Evidence-Based Divorce in Illinois

Cake Split in Half

The majority of marriage dissolution actions, both nationwide and in The Land of Lincoln, are no-fault divorces. These divorce actions are easy to prove, as they require only the testimony of one spouse that the couple has “lived separate and apart” for the requisite period and “irreconcilable differences have caused the irretrievable breakdown of the marriage.” Even if the non-filing spouse insists that the parties can reconcile, the judge will most likely conclude that the spouses are obviously not on the same page, and that future reconciliation attempts would be fruitless.

All that being said, a fault divorce may be a better option, in many cases. Some people have very compelling personal or religious reasons for wanting or needing a declaration of marital fault. Perhaps more importantly, the waiting period in an evidence-based divorce is always substantially shorter, or maybe even nonexistent.

Grounds for Divorce

Section 401 of the Illinois Marriage and Dissolution of Marriage Act sets forth nine grounds for divorce, in addition to the no-fault provision:

  • Impotence: If either spouse is naturally incapable of having children, a divorce maybe granted.
  • Desertion: The absent spouse must remain away for at least a year; any period of legal separation or divorce litigation may be included in this calculation.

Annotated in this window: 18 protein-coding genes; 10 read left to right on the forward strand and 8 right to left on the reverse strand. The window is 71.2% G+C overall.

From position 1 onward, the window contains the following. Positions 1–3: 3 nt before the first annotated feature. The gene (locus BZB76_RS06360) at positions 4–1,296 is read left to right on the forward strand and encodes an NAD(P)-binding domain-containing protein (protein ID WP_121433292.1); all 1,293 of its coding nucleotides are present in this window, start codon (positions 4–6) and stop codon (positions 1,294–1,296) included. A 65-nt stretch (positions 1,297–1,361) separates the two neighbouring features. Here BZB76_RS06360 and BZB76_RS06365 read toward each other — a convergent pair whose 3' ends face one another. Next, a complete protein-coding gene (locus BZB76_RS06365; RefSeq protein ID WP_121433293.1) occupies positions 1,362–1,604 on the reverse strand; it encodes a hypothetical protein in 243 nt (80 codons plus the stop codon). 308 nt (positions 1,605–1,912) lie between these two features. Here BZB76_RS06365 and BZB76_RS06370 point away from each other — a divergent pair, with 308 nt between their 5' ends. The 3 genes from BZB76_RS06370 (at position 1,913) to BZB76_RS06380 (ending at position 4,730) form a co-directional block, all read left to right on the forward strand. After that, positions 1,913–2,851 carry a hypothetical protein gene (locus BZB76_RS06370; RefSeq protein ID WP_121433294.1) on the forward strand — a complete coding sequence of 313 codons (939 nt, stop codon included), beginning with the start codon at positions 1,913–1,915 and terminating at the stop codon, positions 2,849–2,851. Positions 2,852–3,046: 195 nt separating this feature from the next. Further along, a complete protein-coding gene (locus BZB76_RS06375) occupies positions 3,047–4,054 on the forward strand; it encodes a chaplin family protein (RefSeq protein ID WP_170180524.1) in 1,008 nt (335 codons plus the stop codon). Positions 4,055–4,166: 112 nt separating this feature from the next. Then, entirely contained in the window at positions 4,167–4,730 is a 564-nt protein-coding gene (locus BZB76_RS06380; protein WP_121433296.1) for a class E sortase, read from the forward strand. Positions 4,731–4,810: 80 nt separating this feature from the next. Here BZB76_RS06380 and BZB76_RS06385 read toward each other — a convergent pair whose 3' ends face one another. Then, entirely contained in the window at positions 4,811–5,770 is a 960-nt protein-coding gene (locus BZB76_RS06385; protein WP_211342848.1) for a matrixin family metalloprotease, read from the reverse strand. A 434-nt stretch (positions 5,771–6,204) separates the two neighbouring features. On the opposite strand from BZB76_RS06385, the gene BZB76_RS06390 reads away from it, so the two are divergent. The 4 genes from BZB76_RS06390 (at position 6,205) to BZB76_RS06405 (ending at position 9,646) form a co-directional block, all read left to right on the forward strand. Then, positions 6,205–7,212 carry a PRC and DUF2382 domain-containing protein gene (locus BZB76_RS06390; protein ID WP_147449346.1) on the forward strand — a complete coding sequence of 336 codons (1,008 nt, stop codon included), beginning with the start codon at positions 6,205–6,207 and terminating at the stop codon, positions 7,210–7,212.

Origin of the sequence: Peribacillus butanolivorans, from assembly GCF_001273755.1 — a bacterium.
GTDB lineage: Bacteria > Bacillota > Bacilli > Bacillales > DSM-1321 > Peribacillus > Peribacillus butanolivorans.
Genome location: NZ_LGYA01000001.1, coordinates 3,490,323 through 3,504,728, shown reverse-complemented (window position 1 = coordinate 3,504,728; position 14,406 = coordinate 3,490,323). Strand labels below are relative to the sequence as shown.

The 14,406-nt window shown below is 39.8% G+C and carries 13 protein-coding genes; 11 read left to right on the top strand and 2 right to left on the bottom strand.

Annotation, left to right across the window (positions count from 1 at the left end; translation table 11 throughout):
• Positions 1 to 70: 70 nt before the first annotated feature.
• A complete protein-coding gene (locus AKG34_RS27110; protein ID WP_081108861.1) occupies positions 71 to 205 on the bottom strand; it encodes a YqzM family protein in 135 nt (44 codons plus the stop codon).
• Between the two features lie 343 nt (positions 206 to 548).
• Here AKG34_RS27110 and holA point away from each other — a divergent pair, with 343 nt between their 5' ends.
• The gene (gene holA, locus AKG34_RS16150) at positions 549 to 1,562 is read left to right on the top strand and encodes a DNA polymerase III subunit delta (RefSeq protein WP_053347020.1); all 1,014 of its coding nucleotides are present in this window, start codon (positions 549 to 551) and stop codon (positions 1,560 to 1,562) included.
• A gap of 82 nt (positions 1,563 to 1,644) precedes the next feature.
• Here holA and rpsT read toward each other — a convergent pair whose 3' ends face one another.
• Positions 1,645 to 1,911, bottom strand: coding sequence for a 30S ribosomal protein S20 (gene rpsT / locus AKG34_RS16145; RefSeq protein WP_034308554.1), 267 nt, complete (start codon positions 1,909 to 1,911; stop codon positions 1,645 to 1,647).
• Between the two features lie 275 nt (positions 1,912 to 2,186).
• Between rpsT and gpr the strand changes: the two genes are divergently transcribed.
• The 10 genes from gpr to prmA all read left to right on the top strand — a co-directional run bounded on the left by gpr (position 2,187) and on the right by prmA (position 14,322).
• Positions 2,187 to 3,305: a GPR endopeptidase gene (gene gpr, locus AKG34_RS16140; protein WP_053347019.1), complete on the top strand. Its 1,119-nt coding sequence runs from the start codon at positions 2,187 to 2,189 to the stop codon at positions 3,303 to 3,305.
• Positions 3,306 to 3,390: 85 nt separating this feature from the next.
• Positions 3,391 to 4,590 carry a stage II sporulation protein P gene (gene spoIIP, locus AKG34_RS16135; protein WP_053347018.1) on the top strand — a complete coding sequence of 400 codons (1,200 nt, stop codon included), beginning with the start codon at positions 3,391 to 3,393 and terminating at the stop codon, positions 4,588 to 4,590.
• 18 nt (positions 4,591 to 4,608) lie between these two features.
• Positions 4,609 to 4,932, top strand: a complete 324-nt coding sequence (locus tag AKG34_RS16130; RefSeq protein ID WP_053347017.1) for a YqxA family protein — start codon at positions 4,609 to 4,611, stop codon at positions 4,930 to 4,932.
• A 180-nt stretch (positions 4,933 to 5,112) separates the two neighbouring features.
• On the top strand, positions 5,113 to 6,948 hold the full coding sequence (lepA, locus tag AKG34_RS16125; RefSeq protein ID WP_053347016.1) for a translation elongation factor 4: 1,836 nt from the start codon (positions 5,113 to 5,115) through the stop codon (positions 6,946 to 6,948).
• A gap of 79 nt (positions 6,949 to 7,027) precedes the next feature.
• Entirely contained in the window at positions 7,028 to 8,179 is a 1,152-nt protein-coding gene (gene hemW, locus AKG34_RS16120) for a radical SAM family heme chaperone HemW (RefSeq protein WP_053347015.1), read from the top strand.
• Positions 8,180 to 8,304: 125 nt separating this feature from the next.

• Alcohol or Drug Use: The addiction must last at least two years, and it must be so powerful that it “becomes a controlling or a dominant purpose of his life.”
  • Attempted Murder of a Spouse: The filing spouse must prove that there was “malice” in the act.
  • Physical or Mental Cruelty: “Once is happenstance, twice is coincidence, and three times is enemy action,” according to spy novelist Ian Fleming. A similar analysis applies here, although two instances may be sufficient, in some cases.
  • Intentional Infliction of a Sexually Transmitted Disease: This one really needs no further explanation.
  • Criminal Conviction: The statute limits the scope to a felony or “other infamous crime,” but does not define the latter term.
  • Bigamy: It is both illegal and grounds for divorce to be married to two different people at the same time.
  • Adultery: Any physical romantic relationship, with or without sexual contact, is legally adulterous. Pornography, online adult chat rooms, and other “virtual affairs” are in a grey area.

It is a defense to prove that the petitioner caused or provoked the offending conduct; for example, a spouse who left the marital home for more than a year to escape the threat of physical cruelty in unlikely to be found at-fault for abandonment.

Both evidence-based and no-fault divorces are available in Illinois. For a free consultation with a compassionate Naperville divorce attorney, contact our office. Convenient payment plans are available.

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